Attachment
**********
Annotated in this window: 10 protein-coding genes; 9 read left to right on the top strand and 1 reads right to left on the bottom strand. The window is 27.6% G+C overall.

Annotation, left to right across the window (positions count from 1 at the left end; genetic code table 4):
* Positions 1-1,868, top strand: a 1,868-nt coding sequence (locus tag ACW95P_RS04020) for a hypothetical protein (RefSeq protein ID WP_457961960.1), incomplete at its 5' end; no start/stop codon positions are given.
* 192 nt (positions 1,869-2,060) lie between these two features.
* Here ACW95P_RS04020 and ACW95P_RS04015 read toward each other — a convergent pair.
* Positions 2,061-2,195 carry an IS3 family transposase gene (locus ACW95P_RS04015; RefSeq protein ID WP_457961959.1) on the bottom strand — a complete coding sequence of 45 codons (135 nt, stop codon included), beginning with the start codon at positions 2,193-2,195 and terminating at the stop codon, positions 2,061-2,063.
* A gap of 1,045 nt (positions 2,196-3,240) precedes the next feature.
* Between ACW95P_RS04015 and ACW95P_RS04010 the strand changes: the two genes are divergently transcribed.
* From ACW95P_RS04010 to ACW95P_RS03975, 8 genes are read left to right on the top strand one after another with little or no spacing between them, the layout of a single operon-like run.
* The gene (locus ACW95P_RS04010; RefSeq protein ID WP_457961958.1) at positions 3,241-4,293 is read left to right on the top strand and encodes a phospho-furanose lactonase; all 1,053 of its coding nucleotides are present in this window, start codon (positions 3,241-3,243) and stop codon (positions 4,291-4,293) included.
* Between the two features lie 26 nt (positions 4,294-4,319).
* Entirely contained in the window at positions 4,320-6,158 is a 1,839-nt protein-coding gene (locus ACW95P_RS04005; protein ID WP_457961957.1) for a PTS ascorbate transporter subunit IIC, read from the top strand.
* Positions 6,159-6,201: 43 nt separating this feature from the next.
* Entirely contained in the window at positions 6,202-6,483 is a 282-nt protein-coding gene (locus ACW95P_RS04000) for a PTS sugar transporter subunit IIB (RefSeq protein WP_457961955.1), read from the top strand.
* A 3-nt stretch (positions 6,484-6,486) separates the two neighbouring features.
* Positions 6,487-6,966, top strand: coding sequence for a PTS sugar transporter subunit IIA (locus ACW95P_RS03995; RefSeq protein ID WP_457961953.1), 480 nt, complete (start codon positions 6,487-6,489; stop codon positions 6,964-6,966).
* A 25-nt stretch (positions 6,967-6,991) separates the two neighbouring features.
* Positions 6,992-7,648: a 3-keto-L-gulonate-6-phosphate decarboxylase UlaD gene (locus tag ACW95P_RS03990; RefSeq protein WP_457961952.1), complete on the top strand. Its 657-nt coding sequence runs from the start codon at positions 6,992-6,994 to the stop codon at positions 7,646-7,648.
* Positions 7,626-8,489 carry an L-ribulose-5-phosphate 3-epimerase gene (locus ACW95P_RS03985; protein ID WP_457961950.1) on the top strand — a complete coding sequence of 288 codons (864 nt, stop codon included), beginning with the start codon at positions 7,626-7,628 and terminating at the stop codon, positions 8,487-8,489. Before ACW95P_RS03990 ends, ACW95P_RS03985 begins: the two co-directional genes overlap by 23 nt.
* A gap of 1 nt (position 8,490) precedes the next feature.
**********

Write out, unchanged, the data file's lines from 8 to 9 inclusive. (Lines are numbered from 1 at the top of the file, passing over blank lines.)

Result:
* Between ACW95P_RS04015 and ACW95P_RS04010 the strand changes: the two genes are divergently transcribed.
* From ACW95P_RS04010 to ACW95P_RS03975, 8 genes are read left to right on the top strand one after another with little or no spacing between them, the layout of a single operon-like run.